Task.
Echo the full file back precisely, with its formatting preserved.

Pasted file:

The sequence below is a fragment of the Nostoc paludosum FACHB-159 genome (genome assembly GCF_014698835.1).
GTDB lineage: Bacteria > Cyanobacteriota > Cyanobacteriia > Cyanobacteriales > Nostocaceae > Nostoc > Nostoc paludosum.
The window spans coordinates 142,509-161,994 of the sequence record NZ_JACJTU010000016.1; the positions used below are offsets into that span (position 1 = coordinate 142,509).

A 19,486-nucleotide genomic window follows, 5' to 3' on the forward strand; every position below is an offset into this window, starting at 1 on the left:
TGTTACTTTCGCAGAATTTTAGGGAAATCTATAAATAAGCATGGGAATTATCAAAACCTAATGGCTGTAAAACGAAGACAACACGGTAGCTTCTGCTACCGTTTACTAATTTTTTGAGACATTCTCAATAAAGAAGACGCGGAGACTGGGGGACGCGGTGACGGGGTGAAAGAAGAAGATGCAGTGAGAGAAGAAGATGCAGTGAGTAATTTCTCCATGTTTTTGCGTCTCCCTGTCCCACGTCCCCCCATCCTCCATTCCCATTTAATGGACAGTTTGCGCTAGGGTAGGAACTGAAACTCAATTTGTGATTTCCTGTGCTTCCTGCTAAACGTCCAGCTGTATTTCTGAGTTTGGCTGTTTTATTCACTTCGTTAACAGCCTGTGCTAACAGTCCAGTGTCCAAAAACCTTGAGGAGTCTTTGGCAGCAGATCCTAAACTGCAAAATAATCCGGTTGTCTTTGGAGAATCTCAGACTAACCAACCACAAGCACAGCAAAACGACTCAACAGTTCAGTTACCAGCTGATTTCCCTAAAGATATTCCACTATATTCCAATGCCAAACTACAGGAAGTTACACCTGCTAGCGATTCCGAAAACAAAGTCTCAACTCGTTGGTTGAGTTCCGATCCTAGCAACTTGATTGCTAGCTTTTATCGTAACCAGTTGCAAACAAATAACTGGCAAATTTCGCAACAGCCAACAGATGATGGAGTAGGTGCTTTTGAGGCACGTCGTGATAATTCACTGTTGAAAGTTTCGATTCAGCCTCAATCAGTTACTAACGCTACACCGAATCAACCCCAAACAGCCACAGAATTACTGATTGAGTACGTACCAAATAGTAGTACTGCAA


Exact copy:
The sequence below is a fragment of the Nostoc paludosum FACHB-159 genome (genome assembly GCF_014698835.1).
GTDB lineage: Bacteria > Cyanobacteriota > Cyanobacteriia > Cyanobacteriales > Nostocaceae > Nostoc > Nostoc paludosum.
The window spans coordinates 142,509-161,994 of the sequence record NZ_JACJTU010000016.1; the positions used below are offsets into that span (position 1 = coordinate 142,509).

A 19,486-nucleotide genomic window follows, 5' to 3' on the forward strand; every position below is an offset into this window, starting at 1 on the left:
TGTTACTTTCGCAGAATTTTAGGGAAATCTATAAATAAGCATGGGAATTATCAAAACCTAATGGCTGTAAAACGAAGACAACACGGTAGCTTCTGCTACCGTTTACTAATTTTTTGAGACATTCTCAATAAAGAAGACGCGGAGACTGGGGGACGCGGTGACGGGGTGAAAGAAGAAGATGCAGTGAGAGAAGAAGATGCAGTGAGTAATTTCTCCATGTTTTTGCGTCTCCCTGTCCCACGTCCCCCCATCCTCCATTCCCATTTAATGGACAGTTTGCGCTAGGGTAGGAACTGAAACTCAATTTGTGATTTCCTGTGCTTCCTGCTAAACGTCCAGCTGTATTTCTGAGTTTGGCTGTTTTATTCACTTCGTTAACAGCCTGTGCTAACAGTCCAGTGTCCAAAAACCTTGAGGAGTCTTTGGCAGCAGATCCTAAACTGCAAAATAATCCGGTTGTCTTTGGAGAATCTCAGACTAACCAACCACAAGCACAGCAAAACGACTCAACAGTTCAGTTACCAGCTGATTTCCCTAAAGATATTCCACTATATTCCAATGCCAAACTACAGGAAGTTACACCTGCTAGCGATTCCGAAAACAAAGTCTCAACTCGTTGGTTGAGTTCCGATCCTAGCAACTTGATTGCTAGCTTTTATCGTAACCAGTTGCAAACAAATAACTGGCAAATTTCGCAACAGCCAACAGATGATGGAGTAGGTGCTTTTGAGGCACGTCGTGATAATTCACTGTTGAAAGTTTCGATTCAGCCTCAATCAGTTACTAACGCTACACCGAATCAACCCCAAACAGCCACAGAATTACTGATTGAGTACGTACCAAATAGTAGTACTGCAA